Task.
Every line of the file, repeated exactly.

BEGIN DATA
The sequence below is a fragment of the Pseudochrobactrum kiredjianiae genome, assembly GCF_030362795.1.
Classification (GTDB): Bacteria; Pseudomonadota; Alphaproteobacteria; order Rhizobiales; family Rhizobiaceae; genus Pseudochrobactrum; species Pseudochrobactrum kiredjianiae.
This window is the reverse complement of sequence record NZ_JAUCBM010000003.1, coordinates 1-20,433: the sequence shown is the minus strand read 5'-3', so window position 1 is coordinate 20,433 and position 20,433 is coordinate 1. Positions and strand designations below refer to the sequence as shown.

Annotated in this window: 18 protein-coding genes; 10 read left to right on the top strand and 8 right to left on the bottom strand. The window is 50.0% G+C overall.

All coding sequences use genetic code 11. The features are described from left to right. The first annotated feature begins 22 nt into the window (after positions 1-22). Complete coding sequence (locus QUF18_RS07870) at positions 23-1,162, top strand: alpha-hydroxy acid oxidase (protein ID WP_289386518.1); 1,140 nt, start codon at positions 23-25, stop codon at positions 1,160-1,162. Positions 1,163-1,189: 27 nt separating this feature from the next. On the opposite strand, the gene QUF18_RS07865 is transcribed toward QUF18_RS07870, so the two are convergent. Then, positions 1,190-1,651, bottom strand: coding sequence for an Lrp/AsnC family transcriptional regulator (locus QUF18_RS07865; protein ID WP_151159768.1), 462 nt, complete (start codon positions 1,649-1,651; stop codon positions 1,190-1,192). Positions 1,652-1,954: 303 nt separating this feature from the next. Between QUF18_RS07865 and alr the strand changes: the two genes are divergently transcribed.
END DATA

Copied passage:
The sequence below is a fragment of the Pseudochrobactrum kiredjianiae genome, assembly GCF_030362795.1.
Classification (GTDB): Bacteria; Pseudomonadota; Alphaproteobacteria; order Rhizobiales; family Rhizobiaceae; genus Pseudochrobactrum; species Pseudochrobactrum kiredjianiae.
This window is the reverse complement of sequence record NZ_JAUCBM010000003.1, coordinates 1-20,433: the sequence shown is the minus strand read 5'-3', so window position 1 is coordinate 20,433 and position 20,433 is coordinate 1. Positions and strand designations below refer to the sequence as shown.

Annotated in this window: 18 protein-coding genes; 10 read left to right on the top strand and 8 right to left on the bottom strand. The window is 50.0% G+C overall.

All coding sequences use genetic code 11. The features are described from left to right. The first annotated feature begins 22 nt into the window (after positions 1-22). Complete coding sequence (locus QUF18_RS07870) at positions 23-1,162, top strand: alpha-hydroxy acid oxidase (protein ID WP_289386518.1); 1,140 nt, start codon at positions 23-25, stop codon at positions 1,160-1,162. Positions 1,163-1,189: 27 nt separating this feature from the next. On the opposite strand, the gene QUF18_RS07865 is transcribed toward QUF18_RS07870, so the two are convergent. Then, positions 1,190-1,651, bottom strand: coding sequence for an Lrp/AsnC family transcriptional regulator (locus QUF18_RS07865; protein ID WP_151159768.1), 462 nt, complete (start codon positions 1,649-1,651; stop codon positions 1,190-1,192). Positions 1,652-1,954: 303 nt separating this feature from the next. Between QUF18_RS07865 and alr the strand changes: the two genes are divergently transcribed.